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Laugh and Jangle

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On their fourth release, this Boston sextet lays out a relaxing jazz set. The band's songs, often written in challenging time signatures, betray a variety of global influences -- particularly in the percussion, provided by Bertram Lehmann and Norm Bergeron, which draws subtly from Afro-cuban and Brazilian rhythms. This gives the music a complex background that, if it wasn't so laid back, would be a seething, roiling mass of energy. Carl Clements (saxophone/flute) and Eric Johnson (guitar) dominate much of the melodic content, and as such tend to have the most significant solos. Clements' style harkens back to early jazz by emphasizing the melodic variation of the piece's central theme rather than using it as a starting point to be abandoned. This results in spare yet friendly runs. Johnson provides a pleasant contrast to Clements soothing style by offering more adventurous solo turns. With a clean, precise sound, Johnson's fretwork is similar to Pat Metheny's, albeit without all the toys. Like Metheny, Johnson fills the music with reassuring, confident melodies.

The music is fleshed out by the other members of the rhythm section, Ben Cook (piano/keyboards) and Joshua Davis (bass). Cook often hovers in the background, using his instrument more to accentuate than to articulate. One notable exception is a cover of Crosby, Stills and Nash's "Guinnevere", in which Cook provides a moving duet with Clements' tenor saxophone while the rest of the group slowly introduces the main melody of the original. This track also gives Davis a chance to shine by highlighting his artfully bowed bass.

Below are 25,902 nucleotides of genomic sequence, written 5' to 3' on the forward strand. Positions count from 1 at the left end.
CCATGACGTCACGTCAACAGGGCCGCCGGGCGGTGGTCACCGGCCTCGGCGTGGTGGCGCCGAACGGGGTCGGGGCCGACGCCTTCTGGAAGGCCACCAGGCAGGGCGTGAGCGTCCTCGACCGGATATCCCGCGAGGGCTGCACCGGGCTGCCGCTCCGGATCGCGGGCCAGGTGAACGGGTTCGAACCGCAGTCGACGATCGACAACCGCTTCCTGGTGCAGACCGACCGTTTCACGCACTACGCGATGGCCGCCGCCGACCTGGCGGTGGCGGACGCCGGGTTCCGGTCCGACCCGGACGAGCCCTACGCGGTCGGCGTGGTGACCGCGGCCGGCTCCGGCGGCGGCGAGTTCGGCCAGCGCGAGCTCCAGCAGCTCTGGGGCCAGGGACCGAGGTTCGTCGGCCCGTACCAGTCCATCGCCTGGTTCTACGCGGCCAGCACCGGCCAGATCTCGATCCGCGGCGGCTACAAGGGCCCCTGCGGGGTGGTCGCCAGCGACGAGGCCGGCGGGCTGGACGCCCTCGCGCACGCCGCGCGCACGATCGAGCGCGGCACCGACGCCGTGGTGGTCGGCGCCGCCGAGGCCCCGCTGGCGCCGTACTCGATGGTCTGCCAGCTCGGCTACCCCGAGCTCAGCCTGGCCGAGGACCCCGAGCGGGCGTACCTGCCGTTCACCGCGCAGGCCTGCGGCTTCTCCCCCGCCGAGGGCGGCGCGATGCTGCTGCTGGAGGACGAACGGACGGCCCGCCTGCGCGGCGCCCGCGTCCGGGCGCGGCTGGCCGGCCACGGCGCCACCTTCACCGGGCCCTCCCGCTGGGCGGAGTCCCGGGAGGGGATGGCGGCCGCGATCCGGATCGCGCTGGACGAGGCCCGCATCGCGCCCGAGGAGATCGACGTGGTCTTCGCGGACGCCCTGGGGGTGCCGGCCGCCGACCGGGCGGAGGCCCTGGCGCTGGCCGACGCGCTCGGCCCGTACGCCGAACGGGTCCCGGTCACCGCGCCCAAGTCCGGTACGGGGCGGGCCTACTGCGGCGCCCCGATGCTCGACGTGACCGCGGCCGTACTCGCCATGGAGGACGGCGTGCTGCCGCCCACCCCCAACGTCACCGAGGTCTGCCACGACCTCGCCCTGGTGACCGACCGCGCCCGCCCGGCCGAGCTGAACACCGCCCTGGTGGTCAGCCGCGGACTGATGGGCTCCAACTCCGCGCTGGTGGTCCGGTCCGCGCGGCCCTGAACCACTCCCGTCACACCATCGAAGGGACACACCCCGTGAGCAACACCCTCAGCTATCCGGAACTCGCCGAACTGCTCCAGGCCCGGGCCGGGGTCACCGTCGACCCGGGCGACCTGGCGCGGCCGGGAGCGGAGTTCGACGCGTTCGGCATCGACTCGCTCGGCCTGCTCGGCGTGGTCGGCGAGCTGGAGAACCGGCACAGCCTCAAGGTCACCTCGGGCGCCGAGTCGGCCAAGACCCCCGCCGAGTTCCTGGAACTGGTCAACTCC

The band's clean-cut style is epitomized by "Crosscurrent", which slowly builds to a romantic climax. Combining a familiar melody with expertly placed accents, the band works as a whole to build the track up over its eleven minutes. This yields intriguing sub-plots and a gratifying resolution tailor made for posh, open-air dining. At the same time, however, "Crosscurrent" reveals the disc's biggest drawback: it is a bit too slick. The overproduced sound can push the band a bit too close to Muzak territory. "North March" suffers from this a bit more than the other tracks. Here, Clements' solo sounds like something from a Kenny G record: spotless, but heartless. As a result, there are moments when this disc makes downright embarrassing listening.

Nevertheless, the band can cut loose, and does so on "Stop & Go". Here, Clements' saxophone is more aggressive, invoking the bluster and brilliance of Charlie. Johnson also changes his approach, utilizing a dirtier, bluesier style comparable to John Scofield's work. This hints at a more adventurous, less commercial sound that I hope the band indulges on future recordings. In any case, despite its shortcomings, Rituals displays a group with chops and vision.

-- Ron Davies
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